“When I do my objectives with my boss Margherita, she just expects the procurement savings. She expects me to come up with three or four transformational objectives that help the company be successful. Procurement savings now are a given, operational excellence now is a given. It’s about what else you’re doing to support the company.”

He keeps the team grounded with his persistently conservative estimate of VPC’s performance. “If anybody ever asks me, I rate us about six out of 10, even if we have a score that’s higher – as soon as you say eight or nine out of 10 you start to become complacent. On a good year we’re 6.5, on a bad year we’re 5.5. The leadership team we have here at the VPC is wonderful, it’s a really good mix of people from different cultures and perspectives and we have the ‘let’s try to be excellent mindset’.”

Wilson sees his job as relationship management with key vendors and partners. “Some people want to be the ‘super tough procurement person’, but you have to consider whether that gets you more or less value in the long term.” Despite living abroad, he retains his Scottish identity. “I do have some fun with some [of his team] and say ‘if we don’t get this done, I am going to get a ‘little bit Scottish’ and then I usually send them a picture from Braveheart to explain what I mean.”

And he’s incredibly passionate about Vodafone. “I love it. You see the impact it can have on people’s lives. Whether that’s educating women in refugee camps [a target to educate five million women through the Vodafone Foundation has now expanded to improve the lives of a billion people by 2025] or things like bringing the IoT to life, we’re one of the leaders if not the leader in the world. And all of those technologies combined with consumers plus businesses, means it’s a great sector to work in. And the brand’s not a bad one!”

 

Strength in difference
The company already benefits from a multicultural workforce, but it’s working to boost the number of women in senior positions, create an inclusive environment for LGBT+ staff and suppliers, and support start-ups. Almost half of Luxembourg’s population is made up of foreigners (48%), from 170 nationalities. Wilson values the cosmopolitan environment and the chance to work with so many Vodafone teams across the world.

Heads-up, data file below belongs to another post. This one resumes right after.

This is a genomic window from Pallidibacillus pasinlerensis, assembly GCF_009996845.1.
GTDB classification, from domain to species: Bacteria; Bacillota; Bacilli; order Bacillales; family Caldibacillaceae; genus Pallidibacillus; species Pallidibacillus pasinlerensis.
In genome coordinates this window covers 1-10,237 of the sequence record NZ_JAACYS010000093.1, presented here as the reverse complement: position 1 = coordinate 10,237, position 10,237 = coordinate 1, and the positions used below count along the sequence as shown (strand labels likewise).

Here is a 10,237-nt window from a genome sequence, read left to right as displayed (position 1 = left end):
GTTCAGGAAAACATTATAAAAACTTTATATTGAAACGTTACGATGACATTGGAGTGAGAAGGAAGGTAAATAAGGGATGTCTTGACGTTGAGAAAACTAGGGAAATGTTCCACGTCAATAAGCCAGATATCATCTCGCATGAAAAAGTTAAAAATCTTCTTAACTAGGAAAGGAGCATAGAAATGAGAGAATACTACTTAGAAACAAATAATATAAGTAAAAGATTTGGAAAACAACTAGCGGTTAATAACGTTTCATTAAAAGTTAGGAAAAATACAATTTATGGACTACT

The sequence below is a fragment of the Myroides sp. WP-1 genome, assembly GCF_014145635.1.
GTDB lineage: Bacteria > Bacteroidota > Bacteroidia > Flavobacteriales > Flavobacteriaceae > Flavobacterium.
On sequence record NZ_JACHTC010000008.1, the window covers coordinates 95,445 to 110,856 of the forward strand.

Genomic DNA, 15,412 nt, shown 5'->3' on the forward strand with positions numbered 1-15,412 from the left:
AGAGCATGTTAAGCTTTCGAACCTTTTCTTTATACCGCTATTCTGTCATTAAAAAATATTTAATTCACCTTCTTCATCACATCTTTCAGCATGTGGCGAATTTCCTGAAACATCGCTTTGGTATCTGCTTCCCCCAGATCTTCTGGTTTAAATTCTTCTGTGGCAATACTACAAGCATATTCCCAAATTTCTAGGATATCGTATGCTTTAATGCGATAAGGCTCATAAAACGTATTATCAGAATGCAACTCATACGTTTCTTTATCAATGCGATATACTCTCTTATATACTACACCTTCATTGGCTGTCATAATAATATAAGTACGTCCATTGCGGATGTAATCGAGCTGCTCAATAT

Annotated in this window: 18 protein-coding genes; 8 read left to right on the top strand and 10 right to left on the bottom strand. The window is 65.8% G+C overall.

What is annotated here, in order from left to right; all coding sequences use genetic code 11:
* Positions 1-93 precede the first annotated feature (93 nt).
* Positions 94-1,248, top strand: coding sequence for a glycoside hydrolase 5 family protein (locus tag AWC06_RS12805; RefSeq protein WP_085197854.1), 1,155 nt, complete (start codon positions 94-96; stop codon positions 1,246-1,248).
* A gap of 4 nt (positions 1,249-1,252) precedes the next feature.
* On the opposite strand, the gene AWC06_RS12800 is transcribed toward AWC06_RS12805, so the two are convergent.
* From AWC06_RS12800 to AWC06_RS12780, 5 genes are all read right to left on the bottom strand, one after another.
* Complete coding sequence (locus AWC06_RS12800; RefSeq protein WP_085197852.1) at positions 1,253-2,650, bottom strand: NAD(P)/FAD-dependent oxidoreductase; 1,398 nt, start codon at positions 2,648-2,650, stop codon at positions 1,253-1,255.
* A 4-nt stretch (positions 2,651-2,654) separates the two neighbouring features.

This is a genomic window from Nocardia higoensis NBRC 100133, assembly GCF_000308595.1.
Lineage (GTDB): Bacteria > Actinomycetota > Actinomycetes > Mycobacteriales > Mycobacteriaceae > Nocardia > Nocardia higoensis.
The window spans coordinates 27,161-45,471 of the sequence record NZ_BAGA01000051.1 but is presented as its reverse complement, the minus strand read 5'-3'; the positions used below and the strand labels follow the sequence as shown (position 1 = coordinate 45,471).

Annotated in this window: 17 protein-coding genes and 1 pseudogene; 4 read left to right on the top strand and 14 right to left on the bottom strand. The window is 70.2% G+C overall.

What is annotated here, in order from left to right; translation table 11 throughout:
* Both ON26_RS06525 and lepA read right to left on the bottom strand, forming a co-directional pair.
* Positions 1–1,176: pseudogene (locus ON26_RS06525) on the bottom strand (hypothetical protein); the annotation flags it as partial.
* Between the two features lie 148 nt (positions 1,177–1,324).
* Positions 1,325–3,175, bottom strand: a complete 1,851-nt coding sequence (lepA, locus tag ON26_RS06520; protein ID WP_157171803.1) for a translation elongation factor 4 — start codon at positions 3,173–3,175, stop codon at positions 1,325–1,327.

“By our nature we’re quite a diverse company and we’re working hard to be more inclusive. Now we’re looking at LGBT+ and I’m fortunate enough to be the group executive sponsor. My job is to bring together the whole agenda so that our company values cascade through the different tiers of our organisation.” 
Wilson was asked to take on the sponsorship role so he could also consider how to facilitate those values through its supply chain. “The top 10 companies we work with, for example, have a combined total of around 2.3 million employees, so if we help our supply chain to become more diverse and inclusive it will help make a difference.”
The company is actively supporting late-stage start-ups through Tomorrow Street, an innovation accelerator created in partnership with Luxembourg’s national incubator Technoport. “If you want to become a telco that’s more digitally focused, you’ve got to try different things. That cultural shift for SCM is important and means adapting how you work with people, how you coach and give instant feedback. For a lot of traditional companies that’s quite a hard thing to change.” 

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Strength in difference

The company already benefits from a multicultural workforce, but it’s working to boost the number of women in senior positions, create an inclusive environment for LGBT+ staff and suppliers, and support start-ups. Almost half of Luxembourg’s population is made up of foreigners (48%), from 170 nationalities. Wilson values the cosmopolitan environment and the chance to work with so many Vodafone teams across the world. 

“By our nature we’re quite a diverse company and we’re working hard to be more inclusive. Now we’re looking at LGBT+ and I’m fortunate enough to be the group executive sponsor. My job is to bring together the whole agenda so that our company values cascade through the different tiers of our organisation.” 

Wilson was asked to take on the sponsorship role so he could also consider how to facilitate those values through its supply chain. “The top 10 companies we work with, for example, have a combined total of around 2.3 million employees, so if we help our supply chain to become more diverse and inclusive it will help make a difference.”

The company is actively supporting late-stage start-ups through Tomorrow Street, an innovation accelerator created in partnership with Luxembourg’s national incubator Technoport. “If you want to become a telco that’s more digitally focused, you’ve got to try different things. That cultural shift for SCM is important and means adapting how you work with people, how you coach and give instant feedback. For a lot of traditional companies that’s quite a hard thing to change.”